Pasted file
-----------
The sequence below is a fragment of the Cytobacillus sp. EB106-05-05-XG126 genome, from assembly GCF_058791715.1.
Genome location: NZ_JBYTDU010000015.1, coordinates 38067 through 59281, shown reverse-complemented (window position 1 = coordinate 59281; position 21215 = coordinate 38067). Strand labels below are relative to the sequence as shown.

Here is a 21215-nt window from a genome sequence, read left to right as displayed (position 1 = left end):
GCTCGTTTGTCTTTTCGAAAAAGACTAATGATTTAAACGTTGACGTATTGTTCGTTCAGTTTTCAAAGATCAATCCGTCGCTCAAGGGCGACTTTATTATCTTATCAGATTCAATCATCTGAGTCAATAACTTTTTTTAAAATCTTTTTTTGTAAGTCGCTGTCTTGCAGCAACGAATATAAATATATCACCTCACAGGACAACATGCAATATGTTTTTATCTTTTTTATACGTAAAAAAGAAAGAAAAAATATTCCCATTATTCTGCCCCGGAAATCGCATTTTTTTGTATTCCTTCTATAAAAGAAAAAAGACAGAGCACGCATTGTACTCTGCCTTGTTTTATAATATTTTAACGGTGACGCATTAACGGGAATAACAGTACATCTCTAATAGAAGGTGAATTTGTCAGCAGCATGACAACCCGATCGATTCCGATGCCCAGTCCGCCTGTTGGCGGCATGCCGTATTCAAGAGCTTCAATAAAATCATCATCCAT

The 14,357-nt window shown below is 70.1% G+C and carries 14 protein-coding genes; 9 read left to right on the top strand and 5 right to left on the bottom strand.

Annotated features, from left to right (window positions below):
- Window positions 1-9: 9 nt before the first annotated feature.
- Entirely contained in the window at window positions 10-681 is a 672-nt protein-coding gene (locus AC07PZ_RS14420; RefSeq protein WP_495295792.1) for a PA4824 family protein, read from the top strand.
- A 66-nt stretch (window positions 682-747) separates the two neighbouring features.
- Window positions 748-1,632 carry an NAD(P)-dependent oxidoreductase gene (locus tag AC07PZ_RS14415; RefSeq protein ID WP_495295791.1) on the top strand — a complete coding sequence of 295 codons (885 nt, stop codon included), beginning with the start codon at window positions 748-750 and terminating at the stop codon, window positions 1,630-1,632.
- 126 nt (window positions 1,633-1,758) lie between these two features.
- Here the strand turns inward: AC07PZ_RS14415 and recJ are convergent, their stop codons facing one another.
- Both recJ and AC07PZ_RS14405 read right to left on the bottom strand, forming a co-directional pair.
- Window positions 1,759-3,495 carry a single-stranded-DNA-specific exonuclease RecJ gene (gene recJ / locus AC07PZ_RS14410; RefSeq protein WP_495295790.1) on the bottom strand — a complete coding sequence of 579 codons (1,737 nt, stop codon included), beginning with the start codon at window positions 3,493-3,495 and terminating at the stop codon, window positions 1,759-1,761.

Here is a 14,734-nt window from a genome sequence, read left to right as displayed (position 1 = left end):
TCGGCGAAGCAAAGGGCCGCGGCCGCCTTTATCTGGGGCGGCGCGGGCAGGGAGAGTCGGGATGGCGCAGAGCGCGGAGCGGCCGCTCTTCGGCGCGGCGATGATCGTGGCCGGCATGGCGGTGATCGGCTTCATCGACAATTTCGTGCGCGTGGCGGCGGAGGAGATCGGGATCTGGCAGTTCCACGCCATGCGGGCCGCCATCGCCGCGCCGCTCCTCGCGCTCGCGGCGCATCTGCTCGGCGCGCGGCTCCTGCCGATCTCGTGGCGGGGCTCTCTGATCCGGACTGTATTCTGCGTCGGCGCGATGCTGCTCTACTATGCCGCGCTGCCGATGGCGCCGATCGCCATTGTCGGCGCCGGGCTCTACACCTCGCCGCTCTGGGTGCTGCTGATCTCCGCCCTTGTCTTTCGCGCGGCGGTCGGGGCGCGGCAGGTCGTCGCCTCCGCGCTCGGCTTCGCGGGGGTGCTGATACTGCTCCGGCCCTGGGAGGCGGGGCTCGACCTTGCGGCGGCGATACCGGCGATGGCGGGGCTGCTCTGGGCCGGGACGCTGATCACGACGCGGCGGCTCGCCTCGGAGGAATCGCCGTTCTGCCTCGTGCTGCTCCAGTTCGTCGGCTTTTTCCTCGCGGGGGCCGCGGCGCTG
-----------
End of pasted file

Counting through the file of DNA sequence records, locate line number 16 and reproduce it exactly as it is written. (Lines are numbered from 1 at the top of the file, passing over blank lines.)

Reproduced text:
TCGGCGAAGCAAAGGGCCGCGGCCGCCTTTATCTGGGGCGGCGCGGGCAGGGAGAGTCGGGATGGCGCAGAGCGCGGAGCGGCCGCTCTTCGGCGCGGCGATGATCGTGGCCGGCATGGCGGTGATCGGCTTCATCGACAATTTCGTGCGCGTGGCGGCGGAGGAGATCGGGATCTGGCAGTTCCACGCCATGCGGGCCGCCATCGCCGCGCCGCTCCTCGCGCTCGCGGCGCATCTGCTCGGCGCGCGGCTCCTGCCGATCTCGTGGCGGGGCTCTCTGATCCGGACTGTATTCTGCGTCGGCGCGATGCTGCTCTACTATGCCGCGCTGCCGATGGCGCCGATCGCCATTGTCGGCGCCGGGCTCTACACCTCGCCGCTCTGGGTGCTGCTGATCTCCGCCCTTGTCTTTCGCGCGGCGGTCGGGGCGCGGCAGGTCGTCGCCTCCGCGCTCGGCTTCGCGGGGGTGCTGATACTGCTCCGGCCCTGGGAGGCGGGGCTCGACCTTGCGGCGGCGATACCGGCGATGGCGGGGCTGCTCTGGGCCGGGACGCTGATCACGACGCGGCGGCTCGCCTCGGAGGAATCGCCGTTCTGCCTCGTGCTGCTCCAGTTCGTCGGCTTTTTCCTCGCGGGGGCCGCGGCGCTG